Whipple disease is a rare infectious bacterial disease. This intestinal disease can cause multiple infections in different organs, and it can be fatal if left untreated.
Treatment with antibiotics is possible, but some patients relapse and need long-term treatment.
It is named after George Whipple, who discovered the bacteria in 1907.
Men are more susceptible than women, and 87 percent of people with Whipple disease are men aged between 40 and 60 years.
In the United States, Whipple disease affects fewer than one in every million people each year. In developing countries, it is more prominent, especially among children who live in areas where the sanitation system is poor.
However, it is more common elsewhere. In Senegal, In 2011, it was reported that nearly 44 percent of children aged between 2 and 10 years had the bacteria in their stools.
Whipple disease causes weight loss and diarrhea.
Symptoms of Whipple vary widely among patients. The most common signs of the disease are weight loss and diarrhea.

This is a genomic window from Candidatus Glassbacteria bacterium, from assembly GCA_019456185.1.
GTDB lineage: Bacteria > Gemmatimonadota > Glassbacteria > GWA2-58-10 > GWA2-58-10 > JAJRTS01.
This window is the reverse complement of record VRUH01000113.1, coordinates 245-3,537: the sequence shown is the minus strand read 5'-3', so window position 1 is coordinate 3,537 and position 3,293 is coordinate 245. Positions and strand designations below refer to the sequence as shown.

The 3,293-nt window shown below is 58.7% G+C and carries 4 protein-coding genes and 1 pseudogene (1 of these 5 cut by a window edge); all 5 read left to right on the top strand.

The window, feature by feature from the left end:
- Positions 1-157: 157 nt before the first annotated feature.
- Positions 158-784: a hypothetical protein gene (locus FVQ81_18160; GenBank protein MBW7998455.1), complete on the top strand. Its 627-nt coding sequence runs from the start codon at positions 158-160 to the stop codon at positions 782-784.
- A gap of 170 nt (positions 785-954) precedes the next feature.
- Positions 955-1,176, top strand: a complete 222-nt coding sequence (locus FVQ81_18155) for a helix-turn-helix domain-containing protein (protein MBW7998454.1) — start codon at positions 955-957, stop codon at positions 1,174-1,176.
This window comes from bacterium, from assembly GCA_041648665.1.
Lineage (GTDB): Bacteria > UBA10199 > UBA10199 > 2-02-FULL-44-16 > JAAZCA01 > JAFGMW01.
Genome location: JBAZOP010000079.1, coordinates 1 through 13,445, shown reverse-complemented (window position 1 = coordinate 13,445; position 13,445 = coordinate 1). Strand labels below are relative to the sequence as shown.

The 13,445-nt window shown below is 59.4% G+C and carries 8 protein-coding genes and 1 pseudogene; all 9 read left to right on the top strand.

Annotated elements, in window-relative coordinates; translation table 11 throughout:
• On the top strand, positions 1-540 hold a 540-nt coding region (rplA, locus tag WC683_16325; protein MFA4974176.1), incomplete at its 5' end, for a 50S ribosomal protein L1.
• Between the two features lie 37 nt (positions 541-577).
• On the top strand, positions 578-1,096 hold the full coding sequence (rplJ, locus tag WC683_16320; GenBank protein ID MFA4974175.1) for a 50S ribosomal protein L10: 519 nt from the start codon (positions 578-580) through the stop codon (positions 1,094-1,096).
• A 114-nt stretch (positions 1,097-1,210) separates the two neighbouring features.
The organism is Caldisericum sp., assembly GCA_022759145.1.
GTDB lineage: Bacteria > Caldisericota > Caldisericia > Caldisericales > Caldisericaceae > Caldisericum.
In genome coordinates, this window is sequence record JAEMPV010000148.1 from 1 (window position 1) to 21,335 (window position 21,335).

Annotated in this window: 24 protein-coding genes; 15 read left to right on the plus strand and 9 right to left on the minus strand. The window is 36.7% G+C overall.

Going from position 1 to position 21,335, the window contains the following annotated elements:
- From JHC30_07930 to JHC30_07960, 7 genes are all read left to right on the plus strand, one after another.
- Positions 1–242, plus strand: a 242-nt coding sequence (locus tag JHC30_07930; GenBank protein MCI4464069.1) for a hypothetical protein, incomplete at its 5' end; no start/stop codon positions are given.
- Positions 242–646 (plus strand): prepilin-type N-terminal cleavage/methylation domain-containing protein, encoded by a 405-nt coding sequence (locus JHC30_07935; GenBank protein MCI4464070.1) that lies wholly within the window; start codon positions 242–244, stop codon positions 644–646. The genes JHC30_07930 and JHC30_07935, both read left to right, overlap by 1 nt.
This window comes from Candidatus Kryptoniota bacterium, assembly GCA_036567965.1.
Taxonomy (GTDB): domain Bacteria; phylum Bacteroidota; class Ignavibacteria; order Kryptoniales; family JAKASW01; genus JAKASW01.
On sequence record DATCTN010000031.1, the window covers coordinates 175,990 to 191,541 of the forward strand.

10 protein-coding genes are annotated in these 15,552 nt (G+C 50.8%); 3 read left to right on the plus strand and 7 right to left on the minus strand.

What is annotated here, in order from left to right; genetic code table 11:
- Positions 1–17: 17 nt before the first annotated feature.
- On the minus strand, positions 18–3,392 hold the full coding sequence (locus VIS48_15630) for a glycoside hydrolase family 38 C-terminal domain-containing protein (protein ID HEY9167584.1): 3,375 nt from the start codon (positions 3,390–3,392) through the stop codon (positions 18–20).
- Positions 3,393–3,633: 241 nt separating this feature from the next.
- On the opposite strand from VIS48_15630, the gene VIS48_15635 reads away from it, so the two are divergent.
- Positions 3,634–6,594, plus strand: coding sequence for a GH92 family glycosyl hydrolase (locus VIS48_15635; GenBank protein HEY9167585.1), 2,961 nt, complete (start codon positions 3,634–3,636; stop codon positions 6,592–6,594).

Malabsorption can lead to weight loss, because the body cannot absorb nutrients through the bloodstream.
Other symptoms include:
a darkening or graying of skin exposed to the sun
Endocarditis has been reported in a small number of cases. Sometimes it is the only symptom of Whipple disease.
Symptoms of endocarditis include breathlessness and swelling of the legs due to fluid buildup. The heart becomes inflamed and cannot pump fluid through the body.
Whipple disease can progress to the central nervous system (CNS).
If this occurs, a person begins to experience:
vision issues such as uveitis
memory problems and changes in personality
loss of mobility and difficulty walking
various eye problems may occur, such as uveitis
The disease at this stage can become fatal.
A bacterial organism called Tropheryma Whipplei (T. Whipplei) causes Whipple disease by severely infecting the lining of the small intestine.
This infection can then spread to the heart, lung, brain, joints, and eyes. Whipple can affect any system of the body but presents most often in the small intestine.
The disease creates lesions on the wall of the small intestine and thickens the tissue. The tiny, finger-like protrusions from the wall that help absorb nutrients, called villi, are destroyed.
Individuals most likely to contract the disease are those with decreased ability to break down proteins and particles.